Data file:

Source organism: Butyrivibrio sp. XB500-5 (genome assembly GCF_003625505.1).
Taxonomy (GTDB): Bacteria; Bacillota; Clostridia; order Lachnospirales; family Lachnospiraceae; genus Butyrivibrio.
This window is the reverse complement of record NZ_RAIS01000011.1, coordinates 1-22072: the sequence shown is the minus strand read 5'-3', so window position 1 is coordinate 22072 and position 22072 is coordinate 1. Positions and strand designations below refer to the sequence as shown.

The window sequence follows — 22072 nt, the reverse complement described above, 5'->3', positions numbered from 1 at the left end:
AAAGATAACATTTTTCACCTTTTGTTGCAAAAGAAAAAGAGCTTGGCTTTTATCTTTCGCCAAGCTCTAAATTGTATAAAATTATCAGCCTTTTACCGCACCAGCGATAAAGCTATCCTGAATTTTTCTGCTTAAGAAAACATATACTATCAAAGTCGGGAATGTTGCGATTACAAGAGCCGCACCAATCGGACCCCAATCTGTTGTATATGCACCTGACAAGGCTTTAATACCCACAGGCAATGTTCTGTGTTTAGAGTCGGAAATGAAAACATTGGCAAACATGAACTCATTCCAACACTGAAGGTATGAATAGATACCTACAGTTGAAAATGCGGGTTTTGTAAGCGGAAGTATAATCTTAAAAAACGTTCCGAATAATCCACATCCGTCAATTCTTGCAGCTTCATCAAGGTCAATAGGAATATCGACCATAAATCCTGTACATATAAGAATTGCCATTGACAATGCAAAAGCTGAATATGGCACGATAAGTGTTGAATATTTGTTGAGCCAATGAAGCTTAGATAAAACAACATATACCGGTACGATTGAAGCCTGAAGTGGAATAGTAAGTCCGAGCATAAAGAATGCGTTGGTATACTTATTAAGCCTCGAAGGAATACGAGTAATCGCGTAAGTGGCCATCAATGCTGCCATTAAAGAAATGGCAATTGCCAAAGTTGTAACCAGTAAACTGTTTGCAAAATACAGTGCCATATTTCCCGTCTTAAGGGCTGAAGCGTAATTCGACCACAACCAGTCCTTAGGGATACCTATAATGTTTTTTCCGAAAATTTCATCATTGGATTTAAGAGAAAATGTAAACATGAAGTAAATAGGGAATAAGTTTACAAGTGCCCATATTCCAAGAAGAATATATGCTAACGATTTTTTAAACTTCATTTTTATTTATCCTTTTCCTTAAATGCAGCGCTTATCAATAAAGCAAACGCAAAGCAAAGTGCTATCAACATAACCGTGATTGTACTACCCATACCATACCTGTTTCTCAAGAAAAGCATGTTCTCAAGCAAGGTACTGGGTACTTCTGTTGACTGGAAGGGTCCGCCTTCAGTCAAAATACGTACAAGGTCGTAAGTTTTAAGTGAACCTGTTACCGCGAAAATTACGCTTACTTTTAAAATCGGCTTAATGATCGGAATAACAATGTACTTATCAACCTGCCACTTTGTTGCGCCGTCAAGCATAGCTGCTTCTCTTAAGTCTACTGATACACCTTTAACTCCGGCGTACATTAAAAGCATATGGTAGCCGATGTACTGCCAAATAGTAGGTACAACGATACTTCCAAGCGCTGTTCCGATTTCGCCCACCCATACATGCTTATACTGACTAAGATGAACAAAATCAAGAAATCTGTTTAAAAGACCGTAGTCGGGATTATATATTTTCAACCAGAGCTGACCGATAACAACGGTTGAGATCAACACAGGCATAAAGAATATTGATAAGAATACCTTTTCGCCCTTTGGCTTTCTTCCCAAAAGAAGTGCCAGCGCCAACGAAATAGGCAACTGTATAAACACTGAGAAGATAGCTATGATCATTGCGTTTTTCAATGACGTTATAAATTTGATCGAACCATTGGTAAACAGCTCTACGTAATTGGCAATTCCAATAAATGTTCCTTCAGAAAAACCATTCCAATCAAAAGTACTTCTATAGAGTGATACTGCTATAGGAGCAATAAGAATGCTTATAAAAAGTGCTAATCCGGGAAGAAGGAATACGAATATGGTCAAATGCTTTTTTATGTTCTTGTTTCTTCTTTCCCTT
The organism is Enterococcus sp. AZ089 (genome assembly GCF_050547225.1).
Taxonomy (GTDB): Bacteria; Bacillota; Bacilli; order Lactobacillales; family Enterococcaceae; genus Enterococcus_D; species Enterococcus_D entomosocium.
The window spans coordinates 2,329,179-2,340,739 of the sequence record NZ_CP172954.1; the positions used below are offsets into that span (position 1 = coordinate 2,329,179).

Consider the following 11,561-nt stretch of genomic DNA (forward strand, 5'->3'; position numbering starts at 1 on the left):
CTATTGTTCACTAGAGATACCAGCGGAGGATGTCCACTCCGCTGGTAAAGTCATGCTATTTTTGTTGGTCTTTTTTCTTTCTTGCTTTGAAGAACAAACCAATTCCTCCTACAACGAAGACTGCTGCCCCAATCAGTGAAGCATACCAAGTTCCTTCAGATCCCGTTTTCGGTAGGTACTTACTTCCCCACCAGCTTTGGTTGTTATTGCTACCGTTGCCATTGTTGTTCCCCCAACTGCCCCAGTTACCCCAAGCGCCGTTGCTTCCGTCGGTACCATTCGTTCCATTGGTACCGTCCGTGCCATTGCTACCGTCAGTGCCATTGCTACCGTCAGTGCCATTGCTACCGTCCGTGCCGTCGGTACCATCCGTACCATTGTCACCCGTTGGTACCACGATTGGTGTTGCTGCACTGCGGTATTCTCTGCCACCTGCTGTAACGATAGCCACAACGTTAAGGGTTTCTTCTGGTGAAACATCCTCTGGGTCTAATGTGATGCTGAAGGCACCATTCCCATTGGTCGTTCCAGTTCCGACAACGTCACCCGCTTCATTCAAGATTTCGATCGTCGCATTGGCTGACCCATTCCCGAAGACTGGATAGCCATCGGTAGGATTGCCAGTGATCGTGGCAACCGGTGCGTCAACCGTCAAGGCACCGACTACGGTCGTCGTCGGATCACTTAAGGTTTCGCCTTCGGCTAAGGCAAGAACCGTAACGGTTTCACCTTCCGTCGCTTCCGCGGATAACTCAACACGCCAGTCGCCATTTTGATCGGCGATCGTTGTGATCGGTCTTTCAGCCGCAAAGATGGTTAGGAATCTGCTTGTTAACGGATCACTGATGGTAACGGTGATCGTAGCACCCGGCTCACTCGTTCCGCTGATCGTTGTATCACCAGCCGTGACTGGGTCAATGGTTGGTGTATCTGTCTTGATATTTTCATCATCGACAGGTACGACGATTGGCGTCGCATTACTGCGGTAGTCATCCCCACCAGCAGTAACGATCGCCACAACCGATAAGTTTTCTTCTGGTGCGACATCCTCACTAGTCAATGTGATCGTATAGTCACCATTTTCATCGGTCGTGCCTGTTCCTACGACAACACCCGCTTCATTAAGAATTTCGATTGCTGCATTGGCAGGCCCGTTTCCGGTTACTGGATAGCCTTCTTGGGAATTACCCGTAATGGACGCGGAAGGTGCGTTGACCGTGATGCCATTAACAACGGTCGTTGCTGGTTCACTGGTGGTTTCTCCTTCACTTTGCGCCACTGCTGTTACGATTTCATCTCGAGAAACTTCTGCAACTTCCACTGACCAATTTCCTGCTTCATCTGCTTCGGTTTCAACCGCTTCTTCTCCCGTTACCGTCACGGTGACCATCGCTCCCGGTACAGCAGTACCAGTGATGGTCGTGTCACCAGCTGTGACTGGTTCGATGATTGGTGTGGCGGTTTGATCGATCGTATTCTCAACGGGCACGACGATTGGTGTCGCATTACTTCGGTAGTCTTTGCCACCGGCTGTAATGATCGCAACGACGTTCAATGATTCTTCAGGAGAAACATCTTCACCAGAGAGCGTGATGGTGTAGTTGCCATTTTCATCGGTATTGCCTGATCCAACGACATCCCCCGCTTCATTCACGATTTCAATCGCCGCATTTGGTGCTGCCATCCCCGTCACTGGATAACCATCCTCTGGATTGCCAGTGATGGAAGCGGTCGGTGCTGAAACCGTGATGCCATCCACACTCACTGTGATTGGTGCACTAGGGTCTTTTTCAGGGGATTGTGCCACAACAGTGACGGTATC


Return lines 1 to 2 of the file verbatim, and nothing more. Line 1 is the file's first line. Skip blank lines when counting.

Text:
Source organism: Butyrivibrio sp. XB500-5 (genome assembly GCF_003625505.1).
Taxonomy (GTDB): Bacteria; Bacillota; Clostridia; order Lachnospirales; family Lachnospiraceae; genus Butyrivibrio.